Endurance training will help to increase not just your speed, but your stamina and the duration in which you can perform physical activity. That increased intensity over longer workouts is equal to higher calorie and fat burn, not to mention increased performance.
There are a few significant ways to triple your endurance, both relying on how long and how hard you can work.
Increased Time, Lower Intensity
This is the most common way that coaches train athletes, increasing the amount of time that an athlete practices, while requiring less effort. (Hence the local soccer team practicing for 2 hours, but playing for less time in the actual game.) Runners do the same thing, practicing longer runs so the length of the actual event does not seem as difficult.
If you are new to the race, as you add time or distance to your workouts, it's essential that you avoid increasing more than 15% per month. It should be avoided to add time and intensity more than every 2 weeks. This careful planning will help avoid injury and fully train you at the previous level.
Extreme bouts of all out performance followed by short rest periods will prove to be an effective way to increase endurance and make you more fit for the big event. In other words, perform the sport at your optimal performance (goal) level for 30 seconds -2 minutes, and follow those with short recovery sessions. This should leave you huffing and puffing after the hard interval so the rest is needed. As you continue training, you'll find that your rest periods will be just fine when you shorten them, while maintaining or increasing the intensity of your all out portions. Interval days should take up two days of your training week.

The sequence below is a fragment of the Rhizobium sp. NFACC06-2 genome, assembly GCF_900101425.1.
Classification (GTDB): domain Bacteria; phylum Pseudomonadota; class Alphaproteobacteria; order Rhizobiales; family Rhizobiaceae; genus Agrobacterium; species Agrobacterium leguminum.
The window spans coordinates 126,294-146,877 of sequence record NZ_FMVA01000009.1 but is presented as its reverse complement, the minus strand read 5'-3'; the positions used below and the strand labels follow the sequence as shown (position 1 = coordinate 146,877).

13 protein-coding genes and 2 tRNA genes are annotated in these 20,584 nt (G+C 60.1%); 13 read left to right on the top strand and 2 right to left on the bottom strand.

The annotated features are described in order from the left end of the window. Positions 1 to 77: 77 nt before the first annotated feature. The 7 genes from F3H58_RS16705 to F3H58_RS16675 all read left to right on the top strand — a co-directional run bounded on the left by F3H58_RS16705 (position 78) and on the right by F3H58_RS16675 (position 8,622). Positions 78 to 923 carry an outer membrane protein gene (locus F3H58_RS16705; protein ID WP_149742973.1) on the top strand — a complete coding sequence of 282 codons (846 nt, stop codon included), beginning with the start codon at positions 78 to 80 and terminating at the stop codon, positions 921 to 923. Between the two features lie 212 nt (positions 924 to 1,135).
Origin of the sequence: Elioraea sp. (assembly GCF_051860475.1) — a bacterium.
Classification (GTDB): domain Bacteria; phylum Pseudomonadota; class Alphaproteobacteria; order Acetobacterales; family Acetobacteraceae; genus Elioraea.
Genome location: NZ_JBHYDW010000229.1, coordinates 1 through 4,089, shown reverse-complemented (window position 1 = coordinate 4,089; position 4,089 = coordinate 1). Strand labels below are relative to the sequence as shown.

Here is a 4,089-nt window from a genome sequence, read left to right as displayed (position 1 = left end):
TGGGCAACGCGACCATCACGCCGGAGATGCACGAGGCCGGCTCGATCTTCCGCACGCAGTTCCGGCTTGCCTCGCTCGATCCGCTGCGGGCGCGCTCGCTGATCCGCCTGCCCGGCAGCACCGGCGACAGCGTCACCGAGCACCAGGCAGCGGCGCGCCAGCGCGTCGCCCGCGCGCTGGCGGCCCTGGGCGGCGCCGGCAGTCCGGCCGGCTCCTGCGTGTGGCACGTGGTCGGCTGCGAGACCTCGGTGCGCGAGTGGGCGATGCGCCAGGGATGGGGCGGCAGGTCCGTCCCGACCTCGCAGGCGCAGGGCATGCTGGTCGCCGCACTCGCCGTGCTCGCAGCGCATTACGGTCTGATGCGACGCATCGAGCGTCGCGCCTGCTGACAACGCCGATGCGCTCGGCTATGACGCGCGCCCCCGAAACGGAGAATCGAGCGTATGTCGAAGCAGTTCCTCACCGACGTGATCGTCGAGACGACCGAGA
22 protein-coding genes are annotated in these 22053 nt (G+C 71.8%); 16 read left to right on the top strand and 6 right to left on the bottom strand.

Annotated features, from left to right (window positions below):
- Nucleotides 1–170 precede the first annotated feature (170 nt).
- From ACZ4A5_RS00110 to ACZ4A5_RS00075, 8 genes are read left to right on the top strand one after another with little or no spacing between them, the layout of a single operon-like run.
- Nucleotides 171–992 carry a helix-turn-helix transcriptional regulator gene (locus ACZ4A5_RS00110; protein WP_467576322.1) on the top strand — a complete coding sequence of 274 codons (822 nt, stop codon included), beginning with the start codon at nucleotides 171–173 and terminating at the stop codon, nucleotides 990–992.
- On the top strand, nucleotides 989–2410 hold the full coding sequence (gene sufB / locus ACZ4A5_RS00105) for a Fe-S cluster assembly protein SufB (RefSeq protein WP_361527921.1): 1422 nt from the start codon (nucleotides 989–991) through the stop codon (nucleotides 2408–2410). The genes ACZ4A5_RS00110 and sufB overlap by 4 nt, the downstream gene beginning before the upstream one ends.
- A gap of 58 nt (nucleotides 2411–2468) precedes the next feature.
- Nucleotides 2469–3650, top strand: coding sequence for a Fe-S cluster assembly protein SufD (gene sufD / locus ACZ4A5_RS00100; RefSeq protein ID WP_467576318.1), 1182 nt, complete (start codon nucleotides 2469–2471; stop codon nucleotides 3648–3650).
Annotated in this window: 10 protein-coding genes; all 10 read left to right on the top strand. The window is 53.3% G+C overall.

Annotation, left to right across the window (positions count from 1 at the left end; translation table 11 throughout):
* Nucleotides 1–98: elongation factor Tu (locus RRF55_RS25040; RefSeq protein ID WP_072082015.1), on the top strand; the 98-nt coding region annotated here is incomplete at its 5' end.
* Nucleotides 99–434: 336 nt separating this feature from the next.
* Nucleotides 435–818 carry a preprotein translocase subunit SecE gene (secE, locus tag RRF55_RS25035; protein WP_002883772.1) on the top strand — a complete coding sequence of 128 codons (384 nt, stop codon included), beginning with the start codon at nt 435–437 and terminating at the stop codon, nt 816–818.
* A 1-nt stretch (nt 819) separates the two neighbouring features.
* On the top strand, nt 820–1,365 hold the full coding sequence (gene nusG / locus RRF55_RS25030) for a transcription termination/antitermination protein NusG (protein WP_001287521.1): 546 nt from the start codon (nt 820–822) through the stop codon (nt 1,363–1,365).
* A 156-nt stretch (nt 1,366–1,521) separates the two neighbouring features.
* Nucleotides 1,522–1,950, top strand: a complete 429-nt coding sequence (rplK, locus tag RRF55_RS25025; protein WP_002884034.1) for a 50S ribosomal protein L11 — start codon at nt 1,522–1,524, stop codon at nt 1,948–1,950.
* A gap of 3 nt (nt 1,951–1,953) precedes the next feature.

Hit the Hills
Challenging your body in different ways is a key component to increasing your endurance. Hills are an excellent way to do this while maintaining the sport that you love. Hill bursts will target different muscles and cause your body to fatigue to the top of the hill and recover coming down--also interval training.
When we're talking about effectiveness, sprints are where it's at. Naturally interval based exercises, sprints are super intense, and especially effective when you vary the direction. Exercises like suicides (running to a distance, back to start, returning to a farther distance, back to start, and so on) or combining front running sprints with lateral and backwards runs, challenge your body from all directions and work to increase speed.
Though weight lifting won't increase your endurance per se, participating in some resistance and weight training will prove effective at maintaining a higher heart rate for longer periods, and can be performed with an interval based, high intensity plan in place. Try lifting weights, especially to target muscles that will be utilized in your sport. For example, focus on quads and hamstrings for running and cycling, and incorporate stablilizers in the knees and ankles. Target your lats, biceps and quads for rowing. Between sets, incorporate difficult energy zappers, like a few minutes of jump rope, running stairs or plyometric jumps that raise your heart rate and target key muscles.
Whether you are training for a particular event or hoping to raise your post-workout calorie burn, increased endurance is a heart-healthy practice.